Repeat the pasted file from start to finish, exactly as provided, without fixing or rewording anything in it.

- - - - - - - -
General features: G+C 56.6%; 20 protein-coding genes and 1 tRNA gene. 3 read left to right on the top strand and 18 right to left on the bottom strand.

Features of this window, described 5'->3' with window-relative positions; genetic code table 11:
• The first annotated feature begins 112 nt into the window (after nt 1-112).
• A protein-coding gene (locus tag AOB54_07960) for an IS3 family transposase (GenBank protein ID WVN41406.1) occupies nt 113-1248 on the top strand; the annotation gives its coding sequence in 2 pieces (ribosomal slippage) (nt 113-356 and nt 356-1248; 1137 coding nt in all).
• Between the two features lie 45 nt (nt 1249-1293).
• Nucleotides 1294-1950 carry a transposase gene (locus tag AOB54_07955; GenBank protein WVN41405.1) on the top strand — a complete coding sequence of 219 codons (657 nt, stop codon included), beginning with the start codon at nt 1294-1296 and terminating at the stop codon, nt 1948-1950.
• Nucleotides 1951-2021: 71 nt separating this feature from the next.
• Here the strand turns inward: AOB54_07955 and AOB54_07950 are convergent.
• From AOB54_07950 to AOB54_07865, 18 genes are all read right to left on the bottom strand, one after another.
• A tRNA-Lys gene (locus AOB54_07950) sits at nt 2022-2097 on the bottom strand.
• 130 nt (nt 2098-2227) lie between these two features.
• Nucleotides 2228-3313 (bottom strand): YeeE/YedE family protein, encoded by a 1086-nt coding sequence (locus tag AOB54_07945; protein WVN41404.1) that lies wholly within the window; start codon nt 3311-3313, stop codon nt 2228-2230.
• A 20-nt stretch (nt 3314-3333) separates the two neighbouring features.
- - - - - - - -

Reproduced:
General features: G+C 56.6%; 20 protein-coding genes and 1 tRNA gene. 3 read left to right on the top strand and 18 right to left on the bottom strand.

Features of this window, described 5'->3' with window-relative positions; genetic code table 11:
• The first annotated feature begins 112 nt into the window (after nt 1-112).
• A protein-coding gene (locus tag AOB54_07960) for an IS3 family transposase (GenBank protein ID WVN41406.1) occupies nt 113-1248 on the top strand; the annotation gives its coding sequence in 2 pieces (ribosomal slippage) (nt 113-356 and nt 356-1248; 1137 coding nt in all).
• Between the two features lie 45 nt (nt 1249-1293).
• Nucleotides 1294-1950 carry a transposase gene (locus tag AOB54_07955; GenBank protein WVN41405.1) on the top strand — a complete coding sequence of 219 codons (657 nt, stop codon included), beginning with the start codon at nt 1294-1296 and terminating at the stop codon, nt 1948-1950.
• Nucleotides 1951-2021: 71 nt separating this feature from the next.
• Here the strand turns inward: AOB54_07955 and AOB54_07950 are convergent.
• From AOB54_07950 to AOB54_07865, 18 genes are all read right to left on the bottom strand, one after another.
• A tRNA-Lys gene (locus AOB54_07950) sits at nt 2022-2097 on the bottom strand.
• 130 nt (nt 2098-2227) lie between these two features.
• Nucleotides 2228-3313 (bottom strand): YeeE/YedE family protein, encoded by a 1086-nt coding sequence (locus tag AOB54_07945; protein WVN41404.1) that lies wholly within the window; start codon nt 3311-3313, stop codon nt 2228-2230.
• A 20-nt stretch (nt 3314-3333) separates the two neighbouring features.